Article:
Infineon intends to regain the lead in automotive chips: Page 4 of 5

December 13, 2017 //By Christoph Hammerschmidt
Infineon intends to regain the lead in automotive chips
Although NXP has overtaken Infineon in the automotive chip market, Infineon sees itself on the fast track and is determined to return to the top, even though its competitor NXP might merge with Qualcomm. Infineon’s Automotive Division President Peter Schiefer explains how.

Schiefer: In general, the architecture of our AURIX TC3xx microcontrollers already includes a radar sub-system  with up to two signal processing units. The radar algorithms are calculated with a clock frequency of 300 MHz, for example in the area of radar signal processing. RF radar chips can be directly connected via a high-speed digital radar interface. We will not build processors like those offered by companies such as Nvidia; this is not our ambition. However, we will continue to increase performance and computing power in the next generation of AURIX, also with hardware accelerators for algorithms that support, for example, the data processing of AI and neural networks.

eeNews Europe: Electric driving should be Infineon's home turf. But it is not only about high-voltage technology in the electric power train, 48V technology is certainly also part of electromobility. What about Infineon? And how does is Infineon's roadmap for the future technologies silicon carbide (SiC) and gallium nitride (GaN) look like?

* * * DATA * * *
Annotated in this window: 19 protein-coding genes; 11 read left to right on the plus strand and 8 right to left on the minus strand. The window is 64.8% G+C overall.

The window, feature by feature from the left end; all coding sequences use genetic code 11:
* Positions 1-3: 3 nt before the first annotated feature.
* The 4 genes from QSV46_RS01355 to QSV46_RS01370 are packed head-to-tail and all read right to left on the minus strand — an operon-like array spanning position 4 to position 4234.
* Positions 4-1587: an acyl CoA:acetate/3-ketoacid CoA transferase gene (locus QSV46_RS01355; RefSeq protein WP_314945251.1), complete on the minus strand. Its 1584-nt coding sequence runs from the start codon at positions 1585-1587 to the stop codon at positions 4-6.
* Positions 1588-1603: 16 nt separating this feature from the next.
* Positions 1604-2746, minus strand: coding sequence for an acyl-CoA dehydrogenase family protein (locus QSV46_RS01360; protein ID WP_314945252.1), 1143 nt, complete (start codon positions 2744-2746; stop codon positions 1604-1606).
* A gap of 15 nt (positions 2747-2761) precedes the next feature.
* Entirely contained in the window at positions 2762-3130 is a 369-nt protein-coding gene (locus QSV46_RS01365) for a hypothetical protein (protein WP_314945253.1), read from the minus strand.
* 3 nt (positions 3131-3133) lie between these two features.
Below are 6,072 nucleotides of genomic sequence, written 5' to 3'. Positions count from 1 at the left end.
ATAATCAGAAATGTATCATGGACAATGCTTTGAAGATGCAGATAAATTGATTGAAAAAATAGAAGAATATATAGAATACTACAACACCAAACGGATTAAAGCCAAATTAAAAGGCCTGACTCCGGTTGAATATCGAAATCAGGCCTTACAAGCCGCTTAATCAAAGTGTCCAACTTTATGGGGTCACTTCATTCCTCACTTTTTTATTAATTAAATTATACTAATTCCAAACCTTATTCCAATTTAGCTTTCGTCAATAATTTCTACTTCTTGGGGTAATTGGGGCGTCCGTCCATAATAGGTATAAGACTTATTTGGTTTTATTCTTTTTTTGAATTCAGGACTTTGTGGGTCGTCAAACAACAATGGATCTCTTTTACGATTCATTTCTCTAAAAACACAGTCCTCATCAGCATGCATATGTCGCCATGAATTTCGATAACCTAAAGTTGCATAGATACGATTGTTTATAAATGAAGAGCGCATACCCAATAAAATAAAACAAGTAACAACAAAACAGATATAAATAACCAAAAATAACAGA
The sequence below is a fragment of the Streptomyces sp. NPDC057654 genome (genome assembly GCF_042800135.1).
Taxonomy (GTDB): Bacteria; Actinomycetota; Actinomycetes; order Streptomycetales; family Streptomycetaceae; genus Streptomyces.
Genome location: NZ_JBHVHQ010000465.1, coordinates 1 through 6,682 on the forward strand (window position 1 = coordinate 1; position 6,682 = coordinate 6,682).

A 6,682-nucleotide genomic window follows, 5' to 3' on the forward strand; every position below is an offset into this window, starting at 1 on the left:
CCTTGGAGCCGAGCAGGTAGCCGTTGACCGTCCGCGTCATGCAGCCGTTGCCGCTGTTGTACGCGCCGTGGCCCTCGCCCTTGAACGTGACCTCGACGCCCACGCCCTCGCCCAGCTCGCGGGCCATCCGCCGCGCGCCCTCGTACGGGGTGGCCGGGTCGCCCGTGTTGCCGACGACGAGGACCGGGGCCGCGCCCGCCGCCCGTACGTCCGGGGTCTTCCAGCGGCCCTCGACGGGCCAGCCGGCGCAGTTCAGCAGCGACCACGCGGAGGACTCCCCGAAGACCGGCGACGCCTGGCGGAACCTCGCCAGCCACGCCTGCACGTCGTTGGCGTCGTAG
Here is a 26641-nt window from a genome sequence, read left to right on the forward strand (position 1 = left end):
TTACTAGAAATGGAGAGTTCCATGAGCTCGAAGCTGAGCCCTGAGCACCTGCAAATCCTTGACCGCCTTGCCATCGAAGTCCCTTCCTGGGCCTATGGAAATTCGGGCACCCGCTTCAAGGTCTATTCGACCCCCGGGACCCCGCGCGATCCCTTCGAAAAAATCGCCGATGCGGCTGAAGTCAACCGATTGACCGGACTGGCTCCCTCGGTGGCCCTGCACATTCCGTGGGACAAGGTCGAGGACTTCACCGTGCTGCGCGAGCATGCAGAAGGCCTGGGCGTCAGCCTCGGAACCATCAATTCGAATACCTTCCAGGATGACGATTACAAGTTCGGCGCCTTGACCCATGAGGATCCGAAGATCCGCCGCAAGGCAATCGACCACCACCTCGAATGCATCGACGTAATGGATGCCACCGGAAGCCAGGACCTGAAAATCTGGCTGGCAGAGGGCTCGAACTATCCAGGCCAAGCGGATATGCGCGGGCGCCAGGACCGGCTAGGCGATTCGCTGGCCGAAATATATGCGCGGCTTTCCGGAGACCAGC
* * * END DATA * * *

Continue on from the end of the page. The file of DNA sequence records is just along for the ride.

Schiefer: We see ourselves as a technology leader for hybridization.  We have the industry's broadest range of modules and a variety of components for mild hybrid vehicles with 48V technology as well as for classic hybrid, PHEV or pure electric vehicles: sensors, microcontrollers, power supply and bus ICs, drivers, IGBTs, MOSFETs - including those based on SiC. For 48V, we use silicon-based MOSFET technology today. There GaN could play a role in the future. Today, however, GaN technology is not yet as robust and reliable in relation to the load profiles occurring in cars to be used here. With regard to hybrid, PHEV and battery electric cars, we have a very broad portfolio of IGBT products. Of the ten best-selling cars with PHEV and EV drives in 2016, eight are using power semiconductors from Infineon. Especially for vehicles with a higher battery power range, i. e. with batteries larger than 40 kWh, SiC components have great potential to make electric driving more affordable in the future. Chargers and inverters become more compact, lighter and more efficient with SiC: the range of the vehicle increases. Raising the battery voltage to 800 V and the respective high-speed charging systems makes SiC more attractive.


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